Can you skew/shear parts deterministically and does it have at least the same level of support as inverted parts?
While trying to do some triangle generation, I stumbled upon shearing which can be created by doing the following: local a = 0.2 local b = 0.25 workspace.Baseplate.CFrame=CFrame.new(0,0,0, 0, -a, a, -1,0, 0, 0, -b, b)
This is not intended behaviour and should not be relied upon. CFrames also get reconstructed whenever they get serialized (passed over any kind of network) so will not replicate properly. This also does not represent how the physics engine interprets non-orthogonal cframes so in game interactions will not feel intuitive.
I do not know much about the specifics of this, but in many situations ROBLOX will orthogonalize the CFrames of BaseParts. This does not apply to individual CFrame objects, immutable as they are, but expect this to happen to BaseParts without warning.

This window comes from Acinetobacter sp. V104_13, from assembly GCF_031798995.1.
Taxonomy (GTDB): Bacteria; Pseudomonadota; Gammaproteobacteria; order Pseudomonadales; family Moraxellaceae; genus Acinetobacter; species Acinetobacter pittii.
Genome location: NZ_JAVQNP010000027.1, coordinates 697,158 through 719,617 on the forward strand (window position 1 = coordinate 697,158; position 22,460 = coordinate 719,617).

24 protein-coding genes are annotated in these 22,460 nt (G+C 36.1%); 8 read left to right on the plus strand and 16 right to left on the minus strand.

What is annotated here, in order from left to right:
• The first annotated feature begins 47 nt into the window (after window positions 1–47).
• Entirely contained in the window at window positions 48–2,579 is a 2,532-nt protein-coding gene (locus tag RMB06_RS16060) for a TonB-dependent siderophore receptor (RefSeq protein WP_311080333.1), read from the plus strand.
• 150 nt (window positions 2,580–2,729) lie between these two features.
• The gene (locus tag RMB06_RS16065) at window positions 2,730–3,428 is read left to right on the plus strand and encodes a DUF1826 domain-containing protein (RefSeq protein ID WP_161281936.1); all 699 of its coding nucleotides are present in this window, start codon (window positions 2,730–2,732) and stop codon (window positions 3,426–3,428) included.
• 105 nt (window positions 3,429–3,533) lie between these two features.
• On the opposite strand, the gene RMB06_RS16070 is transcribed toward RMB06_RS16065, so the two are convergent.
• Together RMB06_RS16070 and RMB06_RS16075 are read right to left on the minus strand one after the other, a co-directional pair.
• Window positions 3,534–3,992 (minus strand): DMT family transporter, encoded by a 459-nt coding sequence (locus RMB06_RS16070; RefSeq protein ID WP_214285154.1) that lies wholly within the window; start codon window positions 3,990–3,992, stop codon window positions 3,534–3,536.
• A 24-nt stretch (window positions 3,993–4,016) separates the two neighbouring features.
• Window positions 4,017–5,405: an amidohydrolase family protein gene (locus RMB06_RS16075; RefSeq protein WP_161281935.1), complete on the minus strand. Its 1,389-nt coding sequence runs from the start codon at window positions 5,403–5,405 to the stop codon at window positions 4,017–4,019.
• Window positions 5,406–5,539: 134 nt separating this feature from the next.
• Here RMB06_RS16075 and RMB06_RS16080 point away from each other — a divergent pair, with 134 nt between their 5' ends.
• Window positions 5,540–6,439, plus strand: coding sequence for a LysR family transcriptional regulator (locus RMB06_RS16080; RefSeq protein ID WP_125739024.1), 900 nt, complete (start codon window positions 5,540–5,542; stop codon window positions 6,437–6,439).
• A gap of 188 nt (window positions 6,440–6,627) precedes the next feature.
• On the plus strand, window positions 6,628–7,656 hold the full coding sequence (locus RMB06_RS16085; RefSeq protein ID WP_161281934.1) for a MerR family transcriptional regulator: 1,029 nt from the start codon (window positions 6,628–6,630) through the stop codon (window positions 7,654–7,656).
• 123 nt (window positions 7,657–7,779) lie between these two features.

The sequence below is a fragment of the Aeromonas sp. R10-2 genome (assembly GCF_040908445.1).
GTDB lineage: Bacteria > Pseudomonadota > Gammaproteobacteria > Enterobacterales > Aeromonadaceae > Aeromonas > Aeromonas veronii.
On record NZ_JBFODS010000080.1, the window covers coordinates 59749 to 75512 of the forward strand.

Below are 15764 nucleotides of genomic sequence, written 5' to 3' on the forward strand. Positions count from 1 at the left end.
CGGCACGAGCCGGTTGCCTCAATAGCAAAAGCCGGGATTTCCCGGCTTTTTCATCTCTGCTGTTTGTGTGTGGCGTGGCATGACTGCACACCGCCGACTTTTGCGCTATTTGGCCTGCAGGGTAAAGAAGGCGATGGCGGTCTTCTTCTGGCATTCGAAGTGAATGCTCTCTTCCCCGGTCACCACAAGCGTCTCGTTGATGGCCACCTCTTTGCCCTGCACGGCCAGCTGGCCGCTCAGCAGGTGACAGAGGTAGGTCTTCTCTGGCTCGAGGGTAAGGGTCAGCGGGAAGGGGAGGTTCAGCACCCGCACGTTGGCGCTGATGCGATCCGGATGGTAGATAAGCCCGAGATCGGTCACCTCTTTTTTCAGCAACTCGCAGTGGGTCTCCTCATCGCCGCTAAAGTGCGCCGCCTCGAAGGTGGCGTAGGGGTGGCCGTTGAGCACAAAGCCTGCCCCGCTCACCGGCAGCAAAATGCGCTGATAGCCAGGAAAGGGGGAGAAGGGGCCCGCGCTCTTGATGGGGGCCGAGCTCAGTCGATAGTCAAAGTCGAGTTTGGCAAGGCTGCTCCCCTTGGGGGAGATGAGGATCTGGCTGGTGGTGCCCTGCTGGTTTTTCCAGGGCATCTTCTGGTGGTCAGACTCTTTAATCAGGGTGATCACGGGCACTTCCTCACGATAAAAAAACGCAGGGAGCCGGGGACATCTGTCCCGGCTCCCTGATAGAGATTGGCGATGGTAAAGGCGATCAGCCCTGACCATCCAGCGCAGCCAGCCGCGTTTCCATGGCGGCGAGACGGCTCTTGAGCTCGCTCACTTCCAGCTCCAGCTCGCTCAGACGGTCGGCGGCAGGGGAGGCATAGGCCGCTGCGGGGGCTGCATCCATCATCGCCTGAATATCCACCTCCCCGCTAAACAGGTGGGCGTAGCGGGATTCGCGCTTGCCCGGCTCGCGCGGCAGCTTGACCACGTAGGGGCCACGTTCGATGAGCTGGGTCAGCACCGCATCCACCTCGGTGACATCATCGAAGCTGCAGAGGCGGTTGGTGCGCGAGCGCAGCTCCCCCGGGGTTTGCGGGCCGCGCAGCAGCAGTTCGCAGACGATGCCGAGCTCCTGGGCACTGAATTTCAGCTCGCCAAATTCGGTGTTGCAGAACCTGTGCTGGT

For some reason ROBLOX opts to not correct the “inversion” phenomenon, where the determinant is negative. I would guess that this is because CFrames with determinant -1 are rarely seen in practice—usually orthogonalization is done to correct the accumulation of floating point errors, methinks.
AFAIK Roblox will compress CFrames before sending them across a network where they are then reconstructed. I assume this compression method expects CFrames to always be orthogonal so will not preserve skewed matrices. I’d also imagine the compression method is agnostic to 1/-1 determinants which explains the odd behaviour you describe.
In the video jody7777 posted above, he was running it in Play in studio, no network involved. I don’t think it necessarily has anything to do with what you’re describing, but I could easily be wrong. A test of sorts is probably in order, but alas, I am writing this on my phone.
Another thing is this can be applied to the camera for some interesting effects such as changing the render aspect ratio, manipulating the field of view, inverting view normals (camera sees parts inside out). It can also turn objects themselves inside out while also mirroring them. A lot of these states wont save when the model is published.